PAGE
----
#10- Turkey

President Erdogan's fortunes are in steep decline. Key political allies are becoming rivals, Turkey's economy is in trouble, and outside pressures are growing. When things go badly, Erdogan tends to lash out.

Red Herrings

You don't see populism, Brexit, North Korea, Syria, or Venezuela on this list. That's not because Bremmer and Kupchan expect these stories to disappear, but because they believe that all of them remain long-term issues that are likely to remain (relatively) quiet through 2020.

On Tuesday, a major US intelligence report said the top threat to America right now is China. A day later, John Kerry, the Biden administration's "climate czar," got on a plane to... China.

Such is the drama of ties between the world's two largest economies these days.

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More than a dozen COVID-19 vaccines have been fully approved or are currently in early use globally, and COVAX, the global initiative started last year by the World Health Organization and other partners, is pushing for equitable access to vaccines for all. But most of the half billion jabs given so far have gone to citizens of wealthy countries, with half going to the US and China alone. What's the problem with so-called vaccine nationalism? Ian Bremmer explains that besides the clear humanitarian concerns, the continued global spread of COVID increases the risk of new mutations and variants that can threaten the entire world, vaccinated or not.

Watch the episode: Vaccine nationalism could prolong the pandemic

Should wealthy individuals and nations shoulder more of the burden in addressing climate change? Pulitzer Prize-winning climate journalist Elizabeth Kolbert argues that Big Tech leaders like Jeff Bezos and Elon Musk should shift more of their focus to fighting for our own planet's survival, instead of space exploration. "We're doing as much as we can to make life difficult on planet Earth for ourselves. But there's virtually nothing we could do to make it as difficult as life on Mars, where there's, among other things, no oxygen." Kolbert, the author of Under a White Sky, discusses why it's so crucial for a few rich countries to bear most of the climate burden, since they're also the biggest emitters. Her conversation with Ian Bremmer is featured in the upcoming episode of GZERO World, airing on US public television stations starting this Friday, April 16. Check local listings.

In recent days, Northern Ireland has seen some of its worst street violence in over a decade. The anger has subsided a bit this week, but post-Brexit fears leave many uncertain about their future in a deeply divided land with a long history of political violence between Irish republicans and UK unionists.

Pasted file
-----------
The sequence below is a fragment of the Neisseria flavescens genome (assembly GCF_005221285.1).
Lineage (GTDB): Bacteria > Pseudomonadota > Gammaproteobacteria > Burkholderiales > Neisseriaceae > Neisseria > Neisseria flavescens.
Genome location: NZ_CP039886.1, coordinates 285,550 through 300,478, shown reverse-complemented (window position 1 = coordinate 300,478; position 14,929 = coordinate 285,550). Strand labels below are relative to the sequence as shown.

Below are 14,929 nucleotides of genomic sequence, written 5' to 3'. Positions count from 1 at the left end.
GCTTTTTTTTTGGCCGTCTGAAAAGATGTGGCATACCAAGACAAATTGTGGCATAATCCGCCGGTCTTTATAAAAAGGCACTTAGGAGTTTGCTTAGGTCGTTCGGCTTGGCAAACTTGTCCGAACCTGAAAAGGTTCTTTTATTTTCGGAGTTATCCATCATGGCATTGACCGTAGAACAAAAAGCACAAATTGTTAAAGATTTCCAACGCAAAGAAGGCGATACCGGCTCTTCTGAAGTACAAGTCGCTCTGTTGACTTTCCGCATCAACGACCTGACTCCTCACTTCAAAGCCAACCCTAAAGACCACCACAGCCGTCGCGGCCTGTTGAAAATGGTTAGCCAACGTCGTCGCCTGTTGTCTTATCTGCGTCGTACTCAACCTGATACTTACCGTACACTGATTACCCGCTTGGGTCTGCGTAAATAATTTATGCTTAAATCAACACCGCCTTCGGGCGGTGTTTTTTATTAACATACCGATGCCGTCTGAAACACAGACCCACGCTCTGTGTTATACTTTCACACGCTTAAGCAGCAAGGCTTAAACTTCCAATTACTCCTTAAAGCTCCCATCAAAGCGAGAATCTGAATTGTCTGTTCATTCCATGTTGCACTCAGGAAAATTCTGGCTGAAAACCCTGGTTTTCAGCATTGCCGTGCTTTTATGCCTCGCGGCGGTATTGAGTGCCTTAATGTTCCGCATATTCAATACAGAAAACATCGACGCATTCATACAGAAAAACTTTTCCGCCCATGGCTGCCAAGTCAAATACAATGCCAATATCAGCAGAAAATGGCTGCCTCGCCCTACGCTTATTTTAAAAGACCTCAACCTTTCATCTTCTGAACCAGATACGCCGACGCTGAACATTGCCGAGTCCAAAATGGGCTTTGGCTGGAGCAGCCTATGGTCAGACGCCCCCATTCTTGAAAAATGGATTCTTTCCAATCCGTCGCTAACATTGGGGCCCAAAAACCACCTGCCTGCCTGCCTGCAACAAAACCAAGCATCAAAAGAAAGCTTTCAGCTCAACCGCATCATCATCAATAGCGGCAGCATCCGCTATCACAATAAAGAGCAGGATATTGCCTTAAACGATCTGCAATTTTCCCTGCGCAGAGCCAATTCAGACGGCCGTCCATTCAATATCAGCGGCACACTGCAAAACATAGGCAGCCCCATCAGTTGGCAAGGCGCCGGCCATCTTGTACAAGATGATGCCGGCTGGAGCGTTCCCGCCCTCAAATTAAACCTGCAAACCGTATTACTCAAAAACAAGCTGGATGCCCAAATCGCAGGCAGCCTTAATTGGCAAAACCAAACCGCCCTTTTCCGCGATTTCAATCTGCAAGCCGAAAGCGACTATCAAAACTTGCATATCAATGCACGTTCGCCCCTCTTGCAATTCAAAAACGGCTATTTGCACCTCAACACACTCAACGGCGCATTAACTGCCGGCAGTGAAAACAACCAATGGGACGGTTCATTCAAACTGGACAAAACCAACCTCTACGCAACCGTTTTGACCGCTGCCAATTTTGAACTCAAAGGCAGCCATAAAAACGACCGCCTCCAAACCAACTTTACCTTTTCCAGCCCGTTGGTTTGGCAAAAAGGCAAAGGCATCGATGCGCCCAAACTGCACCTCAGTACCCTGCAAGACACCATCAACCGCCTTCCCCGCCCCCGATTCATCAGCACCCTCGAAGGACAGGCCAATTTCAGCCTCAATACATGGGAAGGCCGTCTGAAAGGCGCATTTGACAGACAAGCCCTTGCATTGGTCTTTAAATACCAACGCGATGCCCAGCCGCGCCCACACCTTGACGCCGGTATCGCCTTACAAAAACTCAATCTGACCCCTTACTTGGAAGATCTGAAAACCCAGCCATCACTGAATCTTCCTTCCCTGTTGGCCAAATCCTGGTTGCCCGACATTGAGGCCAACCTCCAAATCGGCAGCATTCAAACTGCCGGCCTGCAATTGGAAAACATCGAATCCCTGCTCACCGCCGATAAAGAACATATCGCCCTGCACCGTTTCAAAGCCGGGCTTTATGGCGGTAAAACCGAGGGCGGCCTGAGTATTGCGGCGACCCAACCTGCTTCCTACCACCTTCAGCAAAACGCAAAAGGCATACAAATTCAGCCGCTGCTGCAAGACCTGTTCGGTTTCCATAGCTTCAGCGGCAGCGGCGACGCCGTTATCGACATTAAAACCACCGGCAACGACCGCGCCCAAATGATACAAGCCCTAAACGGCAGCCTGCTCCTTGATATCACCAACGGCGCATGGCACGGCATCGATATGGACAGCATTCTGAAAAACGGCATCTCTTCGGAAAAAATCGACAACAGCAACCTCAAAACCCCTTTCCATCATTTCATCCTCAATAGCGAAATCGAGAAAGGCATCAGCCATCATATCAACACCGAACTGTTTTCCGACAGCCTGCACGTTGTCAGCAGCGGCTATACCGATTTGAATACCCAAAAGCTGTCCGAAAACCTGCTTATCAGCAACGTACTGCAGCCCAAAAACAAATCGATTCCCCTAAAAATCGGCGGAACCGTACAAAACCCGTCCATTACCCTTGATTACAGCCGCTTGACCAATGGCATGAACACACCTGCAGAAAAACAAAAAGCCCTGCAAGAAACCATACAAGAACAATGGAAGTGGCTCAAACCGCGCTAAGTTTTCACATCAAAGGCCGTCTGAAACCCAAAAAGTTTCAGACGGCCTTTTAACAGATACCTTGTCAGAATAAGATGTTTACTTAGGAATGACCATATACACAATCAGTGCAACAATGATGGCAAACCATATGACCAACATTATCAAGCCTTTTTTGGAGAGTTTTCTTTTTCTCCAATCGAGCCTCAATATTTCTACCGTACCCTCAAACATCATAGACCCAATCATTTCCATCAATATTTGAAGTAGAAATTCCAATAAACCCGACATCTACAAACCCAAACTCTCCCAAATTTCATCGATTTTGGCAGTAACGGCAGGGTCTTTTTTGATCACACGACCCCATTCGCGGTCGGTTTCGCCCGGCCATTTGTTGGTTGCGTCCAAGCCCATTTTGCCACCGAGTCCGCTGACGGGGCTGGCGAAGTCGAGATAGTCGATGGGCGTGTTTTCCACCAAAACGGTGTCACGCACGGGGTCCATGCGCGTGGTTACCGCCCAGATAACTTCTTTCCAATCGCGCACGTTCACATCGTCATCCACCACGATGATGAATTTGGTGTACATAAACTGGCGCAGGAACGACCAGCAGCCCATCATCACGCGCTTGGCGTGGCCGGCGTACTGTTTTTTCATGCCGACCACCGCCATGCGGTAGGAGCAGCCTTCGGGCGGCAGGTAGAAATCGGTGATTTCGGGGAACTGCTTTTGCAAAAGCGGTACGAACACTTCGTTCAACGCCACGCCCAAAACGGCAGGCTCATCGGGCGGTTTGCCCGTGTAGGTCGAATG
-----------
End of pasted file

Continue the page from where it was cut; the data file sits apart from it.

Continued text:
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Fighting climate change is about making the planet get less hot. The more quickly countries slow down their carbon emissions, the faster that'll happen. All the more important for the nations that pollute the most — but not all of them are on board. Although the majority, including China, are setting future targets to go Net Zero, India doesn't want to commit (yet) to when to stop burning fossil fuels to spur economic growth. We take a look at when the world's top polluting economies intend to go carbon-neutral, compared with their share of global emissions, of renewable energy as a source of electricity, and percentage of global coal consumption.

Peruvian runoff: Perú's presidential election is going to a runoff in June between two surprise and polarizing contenders, each of whom won less than 20 percent of votes in a highly fragmented first round. Pedro Castillo, a far-left union leader and teacher who benefited from a late surge in the polls, will battle rightwing populist Keiko Fujimori, daughter of the country's imprisoned former strongman. Castillo wants to rewrite the constitution to weaken the political influence of the country's business elite and maybe to allow the state to nationalize parts of the mining sector to pay for social programs for the poor. Fujimori wants to use mining revenues to create jobs by investing in infrastructure and healthcare. The runoff will probably be a national referendum on Fujimori, a divisive figure running for the top job for the third time. No Peruvian president has ever left office without facing corruption charges, but Fujimori already faces several — and she'll avoid jail time if she wins.

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900 million: Egypt has impounded the Ever Given, the ship that recently blocked the Suez Canal for almost a week, until its owners pay some $900 million in compensation for losses and the cost of the rescue operation. The blockage of this major naval chokepoint caused severe disruption to the global maritime shipping industry.